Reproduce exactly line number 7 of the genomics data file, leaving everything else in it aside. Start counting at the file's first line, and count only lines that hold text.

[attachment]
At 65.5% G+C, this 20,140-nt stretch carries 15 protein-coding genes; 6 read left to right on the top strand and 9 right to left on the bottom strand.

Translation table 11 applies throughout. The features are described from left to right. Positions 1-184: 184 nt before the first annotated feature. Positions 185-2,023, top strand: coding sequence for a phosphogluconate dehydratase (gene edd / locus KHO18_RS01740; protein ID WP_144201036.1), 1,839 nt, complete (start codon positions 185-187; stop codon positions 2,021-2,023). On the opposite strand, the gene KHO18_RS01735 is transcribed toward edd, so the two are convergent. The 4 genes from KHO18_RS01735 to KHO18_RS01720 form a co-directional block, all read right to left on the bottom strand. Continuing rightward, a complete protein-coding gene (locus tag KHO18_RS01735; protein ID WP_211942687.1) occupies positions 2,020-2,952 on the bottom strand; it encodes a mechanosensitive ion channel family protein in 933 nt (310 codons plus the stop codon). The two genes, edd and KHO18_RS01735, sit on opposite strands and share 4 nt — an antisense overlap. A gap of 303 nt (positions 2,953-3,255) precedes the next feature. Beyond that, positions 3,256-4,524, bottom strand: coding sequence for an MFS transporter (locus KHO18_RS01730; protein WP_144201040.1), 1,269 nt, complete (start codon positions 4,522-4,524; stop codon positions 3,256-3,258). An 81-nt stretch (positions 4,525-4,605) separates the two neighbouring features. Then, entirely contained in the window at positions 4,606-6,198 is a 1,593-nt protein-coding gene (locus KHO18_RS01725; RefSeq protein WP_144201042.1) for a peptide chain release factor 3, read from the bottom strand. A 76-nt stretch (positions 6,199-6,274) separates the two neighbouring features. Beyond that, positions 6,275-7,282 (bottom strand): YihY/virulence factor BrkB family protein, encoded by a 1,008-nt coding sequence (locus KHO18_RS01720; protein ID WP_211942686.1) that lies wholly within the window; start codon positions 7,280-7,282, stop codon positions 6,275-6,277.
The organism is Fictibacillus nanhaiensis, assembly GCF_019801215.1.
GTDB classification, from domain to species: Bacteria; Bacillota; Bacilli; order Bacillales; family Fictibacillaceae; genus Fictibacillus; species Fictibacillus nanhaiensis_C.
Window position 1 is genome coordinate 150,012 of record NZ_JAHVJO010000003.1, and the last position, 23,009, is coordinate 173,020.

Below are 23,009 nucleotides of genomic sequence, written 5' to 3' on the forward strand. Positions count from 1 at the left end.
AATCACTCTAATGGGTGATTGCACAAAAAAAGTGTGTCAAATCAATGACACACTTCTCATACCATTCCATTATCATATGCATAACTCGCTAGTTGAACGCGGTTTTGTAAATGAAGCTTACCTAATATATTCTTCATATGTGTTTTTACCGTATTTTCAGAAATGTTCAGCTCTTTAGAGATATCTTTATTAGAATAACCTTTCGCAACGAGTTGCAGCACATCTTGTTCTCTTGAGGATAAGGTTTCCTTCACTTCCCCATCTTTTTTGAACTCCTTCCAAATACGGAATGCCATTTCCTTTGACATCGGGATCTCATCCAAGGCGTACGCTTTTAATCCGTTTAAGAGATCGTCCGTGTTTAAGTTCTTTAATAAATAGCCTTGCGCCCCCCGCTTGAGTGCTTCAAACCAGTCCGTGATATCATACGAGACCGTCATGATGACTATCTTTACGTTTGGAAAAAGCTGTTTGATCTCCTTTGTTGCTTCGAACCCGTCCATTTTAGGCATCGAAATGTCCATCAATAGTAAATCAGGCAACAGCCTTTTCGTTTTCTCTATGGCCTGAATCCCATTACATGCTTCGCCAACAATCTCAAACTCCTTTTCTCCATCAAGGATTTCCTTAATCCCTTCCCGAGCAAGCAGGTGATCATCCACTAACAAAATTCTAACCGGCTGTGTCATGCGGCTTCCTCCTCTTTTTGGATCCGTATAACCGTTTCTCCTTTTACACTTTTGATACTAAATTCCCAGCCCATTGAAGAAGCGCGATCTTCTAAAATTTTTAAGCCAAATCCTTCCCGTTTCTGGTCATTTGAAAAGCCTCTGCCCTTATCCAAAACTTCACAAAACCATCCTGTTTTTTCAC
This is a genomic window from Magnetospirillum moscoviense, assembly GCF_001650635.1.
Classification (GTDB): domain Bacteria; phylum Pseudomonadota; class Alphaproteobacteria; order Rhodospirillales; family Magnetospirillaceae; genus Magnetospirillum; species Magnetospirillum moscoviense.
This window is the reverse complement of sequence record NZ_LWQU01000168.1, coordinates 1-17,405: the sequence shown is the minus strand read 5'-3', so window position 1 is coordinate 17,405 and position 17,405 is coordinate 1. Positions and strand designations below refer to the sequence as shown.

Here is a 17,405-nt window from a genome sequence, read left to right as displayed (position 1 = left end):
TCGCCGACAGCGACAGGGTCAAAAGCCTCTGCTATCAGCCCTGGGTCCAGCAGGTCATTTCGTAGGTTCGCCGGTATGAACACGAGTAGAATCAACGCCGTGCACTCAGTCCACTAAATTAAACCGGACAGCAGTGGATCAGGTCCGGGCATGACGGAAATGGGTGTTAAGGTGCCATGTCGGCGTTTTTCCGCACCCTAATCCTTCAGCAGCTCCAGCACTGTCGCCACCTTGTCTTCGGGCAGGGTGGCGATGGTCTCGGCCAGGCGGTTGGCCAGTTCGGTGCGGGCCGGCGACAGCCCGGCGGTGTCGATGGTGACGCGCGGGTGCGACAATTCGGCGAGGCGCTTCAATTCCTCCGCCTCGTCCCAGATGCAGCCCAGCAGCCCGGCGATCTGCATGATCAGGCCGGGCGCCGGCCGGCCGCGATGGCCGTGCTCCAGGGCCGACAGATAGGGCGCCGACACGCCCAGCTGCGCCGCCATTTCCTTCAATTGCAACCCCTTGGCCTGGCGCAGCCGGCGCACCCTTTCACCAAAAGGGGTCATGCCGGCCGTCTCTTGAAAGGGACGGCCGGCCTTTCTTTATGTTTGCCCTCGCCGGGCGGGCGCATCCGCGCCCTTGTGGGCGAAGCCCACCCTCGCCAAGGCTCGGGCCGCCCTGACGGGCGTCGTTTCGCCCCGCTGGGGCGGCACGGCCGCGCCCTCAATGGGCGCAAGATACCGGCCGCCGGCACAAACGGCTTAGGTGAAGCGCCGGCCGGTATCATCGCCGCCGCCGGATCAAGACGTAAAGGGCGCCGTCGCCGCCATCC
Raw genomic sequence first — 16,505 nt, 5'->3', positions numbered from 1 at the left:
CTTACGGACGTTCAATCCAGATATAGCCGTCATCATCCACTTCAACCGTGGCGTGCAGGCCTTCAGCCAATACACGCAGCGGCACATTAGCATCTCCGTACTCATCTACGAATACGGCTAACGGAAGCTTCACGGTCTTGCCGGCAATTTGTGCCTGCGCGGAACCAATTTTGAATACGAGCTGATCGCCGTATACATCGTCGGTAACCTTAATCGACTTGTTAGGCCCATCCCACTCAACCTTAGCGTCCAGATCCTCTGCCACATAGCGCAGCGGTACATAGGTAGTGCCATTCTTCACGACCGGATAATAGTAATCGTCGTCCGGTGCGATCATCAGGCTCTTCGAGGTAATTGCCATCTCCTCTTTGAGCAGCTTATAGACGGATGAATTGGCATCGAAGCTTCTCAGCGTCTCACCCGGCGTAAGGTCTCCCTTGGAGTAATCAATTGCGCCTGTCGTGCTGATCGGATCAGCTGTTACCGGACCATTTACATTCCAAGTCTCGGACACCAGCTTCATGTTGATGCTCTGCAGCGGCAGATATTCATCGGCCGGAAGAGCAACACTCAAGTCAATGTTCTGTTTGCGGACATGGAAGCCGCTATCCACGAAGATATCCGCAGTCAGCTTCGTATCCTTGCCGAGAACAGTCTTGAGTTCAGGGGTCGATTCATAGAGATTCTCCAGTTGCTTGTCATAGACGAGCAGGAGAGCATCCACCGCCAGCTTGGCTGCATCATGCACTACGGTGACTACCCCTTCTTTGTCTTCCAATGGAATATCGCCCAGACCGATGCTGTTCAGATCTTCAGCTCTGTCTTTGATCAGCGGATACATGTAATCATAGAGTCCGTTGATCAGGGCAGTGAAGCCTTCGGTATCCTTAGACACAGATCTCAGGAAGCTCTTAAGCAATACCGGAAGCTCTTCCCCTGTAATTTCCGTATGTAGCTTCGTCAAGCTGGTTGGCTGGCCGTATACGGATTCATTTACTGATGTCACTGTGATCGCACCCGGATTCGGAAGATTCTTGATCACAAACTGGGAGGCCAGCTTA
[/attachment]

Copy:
AATCACTCTAATGGGTGATTGCACAAAAAAAGTGTGTCAAATCAATGACACACTTCTCATACCATTCCATTATCATATGCATAACTCGCTAGTTGAACGCGGTTTTGTAAATGAAGCTTACCTAATATATTCTTCATATGTGTTTTTACCGTATTTTCAGAAATGTTCAGCTCTTTAGAGATATCTTTATTAGAATAACCTTTCGCAACGAGTTGCAGCACATCTTGTTCTCTTGAGGATAAGGTTTCCTTCACTTCCCCATCTTTTTTGAACTCCTTCCAAATACGGAATGCCATTTCCTTTGACATCGGGATCTCATCCAAGGCGTACGCTTTTAATCCGTTTAAGAGATCGTCCGTGTTTAAGTTCTTTAATAAATAGCCTTGCGCCCCCCGCTTGAGTGCTTCAAACCAGTCCGTGATATCATACGAGACCGTCATGATGACTATCTTTACGTTTGGAAAAAGCTGTTTGATCTCCTTTGTTGCTTCGAACCCGTCCATTTTAGGCATCGAAATGTCCATCAATAGTAAATCAGGCAACAGCCTTTTCGTTTTCTCTATGGCCTGAATCCCATTACATGCTTCGCCAACAATCTCAAACTCCTTTTCTCCATCAAGGATTTCCTTAATCCCTTCCCGAGCAAGCAGGTGATCATCCACTAACAAAATTCTAACCGGCTGTGTCATGCGGCTTCCTCCTCTTTTTGGATCCGTATAACCGTTTCTCCTTTTACACTTTTGATACTAAATTCCCAGCCCATTGAAGAAGCGCGATCTTCTAAAATTTTTAAGCCAAATCCTTCCCGTTTCTGGTCATTTGAAAAGCCTCTGCCCTTATCCAAAACTTCACAAAACCATCCTGTTTTTTCAC